I’ve been gushing about this series for years. Now, three books in, it’s one of my favorites. The premise revolves around Kendra Donovan, a star agent of the FBI who has gone rogue and is chasing the man who murdered her team. Hot on his trail, she is unexpectedly thrown back in time to Georgian England, where she must learn to live under the restrictions placed on women at that time. But when someone is murdered, she can’t help but use her skills to figure it out. It might be weird to call a murder mystery escapist, but crime novels are actually some of my favorite types of reads. The thing I really love about this book is Kendra’s refusal to accept the expectations placed on her and constant fight for independence.
Heroine Complex by Sarah Kuhn
Whenever you need a happy ending, romance is the perfect genre to turn to. While there is often conflict along the way, you know that, in the end, two people who love each other will end up together. Not all romances are created equally, but Sarah Kuhn’s are some of my favorites. The first book, Heroine Complex, focuses on Evie Tanaka, the assistant to superhero Aveda Jupiter, and who has powers of her own she’s been hiding. The second, Heroine Worship, is about Aveda, while the last, Heroine's Journey, focuses on Evie’s sister. These books are so well written with such good characters, and you can’t help but feel good as everyone gets to know each other and face difficult truths about themselves.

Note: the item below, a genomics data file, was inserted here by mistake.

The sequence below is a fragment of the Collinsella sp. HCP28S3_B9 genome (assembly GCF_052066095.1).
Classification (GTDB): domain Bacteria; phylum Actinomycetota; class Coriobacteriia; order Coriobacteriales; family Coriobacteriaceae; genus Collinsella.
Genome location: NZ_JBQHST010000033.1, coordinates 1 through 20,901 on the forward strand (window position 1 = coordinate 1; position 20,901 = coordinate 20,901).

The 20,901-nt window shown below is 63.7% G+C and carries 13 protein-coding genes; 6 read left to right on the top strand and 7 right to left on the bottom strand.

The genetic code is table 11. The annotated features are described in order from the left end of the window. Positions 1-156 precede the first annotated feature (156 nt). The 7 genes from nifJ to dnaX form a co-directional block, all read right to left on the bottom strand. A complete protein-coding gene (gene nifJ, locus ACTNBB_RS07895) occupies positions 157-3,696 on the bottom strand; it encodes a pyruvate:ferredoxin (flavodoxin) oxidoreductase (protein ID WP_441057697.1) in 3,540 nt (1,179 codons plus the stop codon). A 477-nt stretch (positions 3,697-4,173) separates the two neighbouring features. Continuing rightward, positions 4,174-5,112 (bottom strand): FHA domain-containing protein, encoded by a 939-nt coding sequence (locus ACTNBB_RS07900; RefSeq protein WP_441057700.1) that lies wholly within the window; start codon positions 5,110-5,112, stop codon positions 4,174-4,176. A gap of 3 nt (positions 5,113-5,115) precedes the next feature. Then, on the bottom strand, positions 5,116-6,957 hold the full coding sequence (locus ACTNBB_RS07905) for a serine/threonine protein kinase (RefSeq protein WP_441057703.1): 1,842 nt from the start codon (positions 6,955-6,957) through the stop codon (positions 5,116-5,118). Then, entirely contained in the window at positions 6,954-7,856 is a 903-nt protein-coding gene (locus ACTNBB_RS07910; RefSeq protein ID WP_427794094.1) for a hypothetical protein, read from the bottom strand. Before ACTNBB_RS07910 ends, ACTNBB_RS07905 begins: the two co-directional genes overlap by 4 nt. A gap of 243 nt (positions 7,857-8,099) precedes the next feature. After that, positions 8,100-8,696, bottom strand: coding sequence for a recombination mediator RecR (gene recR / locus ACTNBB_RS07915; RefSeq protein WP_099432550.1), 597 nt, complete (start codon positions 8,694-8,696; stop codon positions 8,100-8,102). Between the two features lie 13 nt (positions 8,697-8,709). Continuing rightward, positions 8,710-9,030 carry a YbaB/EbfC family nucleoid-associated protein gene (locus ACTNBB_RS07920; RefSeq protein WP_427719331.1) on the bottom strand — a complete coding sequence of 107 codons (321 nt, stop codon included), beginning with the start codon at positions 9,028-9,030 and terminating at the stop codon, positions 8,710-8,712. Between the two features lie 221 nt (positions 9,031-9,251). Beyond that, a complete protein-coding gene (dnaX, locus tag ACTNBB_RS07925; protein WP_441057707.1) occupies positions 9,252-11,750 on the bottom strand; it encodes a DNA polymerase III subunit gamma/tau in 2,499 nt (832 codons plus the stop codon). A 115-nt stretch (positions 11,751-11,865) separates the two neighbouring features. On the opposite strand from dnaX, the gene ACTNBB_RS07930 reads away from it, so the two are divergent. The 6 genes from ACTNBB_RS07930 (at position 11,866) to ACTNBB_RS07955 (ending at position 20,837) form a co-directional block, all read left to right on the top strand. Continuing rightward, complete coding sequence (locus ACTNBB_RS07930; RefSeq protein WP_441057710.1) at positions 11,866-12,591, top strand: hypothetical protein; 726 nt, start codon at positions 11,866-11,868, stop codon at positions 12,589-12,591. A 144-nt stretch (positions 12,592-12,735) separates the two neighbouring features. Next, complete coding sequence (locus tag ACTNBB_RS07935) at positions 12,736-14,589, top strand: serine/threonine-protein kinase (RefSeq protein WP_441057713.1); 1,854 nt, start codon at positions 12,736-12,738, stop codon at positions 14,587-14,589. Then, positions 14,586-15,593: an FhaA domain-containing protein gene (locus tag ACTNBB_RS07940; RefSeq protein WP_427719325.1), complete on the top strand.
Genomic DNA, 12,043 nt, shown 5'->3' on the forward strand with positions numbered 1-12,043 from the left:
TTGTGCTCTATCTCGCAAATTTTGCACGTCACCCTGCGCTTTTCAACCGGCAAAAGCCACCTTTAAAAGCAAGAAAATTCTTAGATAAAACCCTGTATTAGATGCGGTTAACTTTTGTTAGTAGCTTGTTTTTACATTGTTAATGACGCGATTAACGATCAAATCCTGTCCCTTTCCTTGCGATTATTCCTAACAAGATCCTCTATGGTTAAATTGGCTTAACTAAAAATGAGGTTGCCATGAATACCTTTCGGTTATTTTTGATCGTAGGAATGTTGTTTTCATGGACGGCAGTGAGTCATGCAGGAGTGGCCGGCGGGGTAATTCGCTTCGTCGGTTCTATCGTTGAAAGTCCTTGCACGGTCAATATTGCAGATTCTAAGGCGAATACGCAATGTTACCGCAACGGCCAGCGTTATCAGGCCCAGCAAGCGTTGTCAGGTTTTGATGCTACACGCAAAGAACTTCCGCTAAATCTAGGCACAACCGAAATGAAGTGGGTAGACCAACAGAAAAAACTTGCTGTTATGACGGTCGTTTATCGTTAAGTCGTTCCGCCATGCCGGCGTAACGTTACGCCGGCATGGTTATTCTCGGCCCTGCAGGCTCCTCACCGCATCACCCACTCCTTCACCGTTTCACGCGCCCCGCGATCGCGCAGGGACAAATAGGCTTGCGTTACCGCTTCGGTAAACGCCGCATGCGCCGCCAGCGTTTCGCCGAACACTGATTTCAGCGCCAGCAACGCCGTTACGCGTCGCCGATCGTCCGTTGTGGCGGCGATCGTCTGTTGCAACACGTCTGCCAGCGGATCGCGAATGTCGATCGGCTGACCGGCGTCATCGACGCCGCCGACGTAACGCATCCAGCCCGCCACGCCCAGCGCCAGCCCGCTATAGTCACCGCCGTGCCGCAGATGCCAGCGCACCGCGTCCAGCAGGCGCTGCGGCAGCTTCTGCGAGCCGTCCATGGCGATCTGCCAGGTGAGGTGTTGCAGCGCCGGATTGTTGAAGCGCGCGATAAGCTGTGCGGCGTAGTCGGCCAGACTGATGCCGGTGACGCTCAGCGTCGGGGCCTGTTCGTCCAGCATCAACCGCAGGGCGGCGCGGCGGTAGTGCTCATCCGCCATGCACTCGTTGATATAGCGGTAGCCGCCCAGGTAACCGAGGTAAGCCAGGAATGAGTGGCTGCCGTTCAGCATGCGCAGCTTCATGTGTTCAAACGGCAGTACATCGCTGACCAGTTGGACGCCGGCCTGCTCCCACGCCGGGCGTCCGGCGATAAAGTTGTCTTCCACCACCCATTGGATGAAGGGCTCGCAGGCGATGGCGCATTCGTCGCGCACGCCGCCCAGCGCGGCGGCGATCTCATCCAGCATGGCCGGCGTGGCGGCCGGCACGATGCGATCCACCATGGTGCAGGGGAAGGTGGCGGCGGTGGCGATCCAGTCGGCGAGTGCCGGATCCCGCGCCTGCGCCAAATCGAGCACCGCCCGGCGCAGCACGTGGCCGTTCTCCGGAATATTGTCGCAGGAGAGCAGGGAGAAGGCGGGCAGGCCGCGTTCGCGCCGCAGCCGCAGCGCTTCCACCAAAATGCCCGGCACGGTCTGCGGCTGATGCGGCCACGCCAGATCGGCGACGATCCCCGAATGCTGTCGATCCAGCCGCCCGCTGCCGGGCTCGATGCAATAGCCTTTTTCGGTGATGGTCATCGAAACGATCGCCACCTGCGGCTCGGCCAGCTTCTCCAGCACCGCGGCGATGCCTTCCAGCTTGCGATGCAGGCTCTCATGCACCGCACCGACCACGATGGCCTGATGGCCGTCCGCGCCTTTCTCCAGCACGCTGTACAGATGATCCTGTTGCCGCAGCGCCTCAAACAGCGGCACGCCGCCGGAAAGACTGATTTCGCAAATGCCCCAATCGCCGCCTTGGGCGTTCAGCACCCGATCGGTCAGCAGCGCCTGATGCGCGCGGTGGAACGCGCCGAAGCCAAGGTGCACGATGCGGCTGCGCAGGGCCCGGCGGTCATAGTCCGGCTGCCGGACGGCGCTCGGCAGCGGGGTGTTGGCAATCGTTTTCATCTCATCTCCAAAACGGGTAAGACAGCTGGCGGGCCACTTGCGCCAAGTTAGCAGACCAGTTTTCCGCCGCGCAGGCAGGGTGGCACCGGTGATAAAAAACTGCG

The Raven Boys by Maggie Stiefvater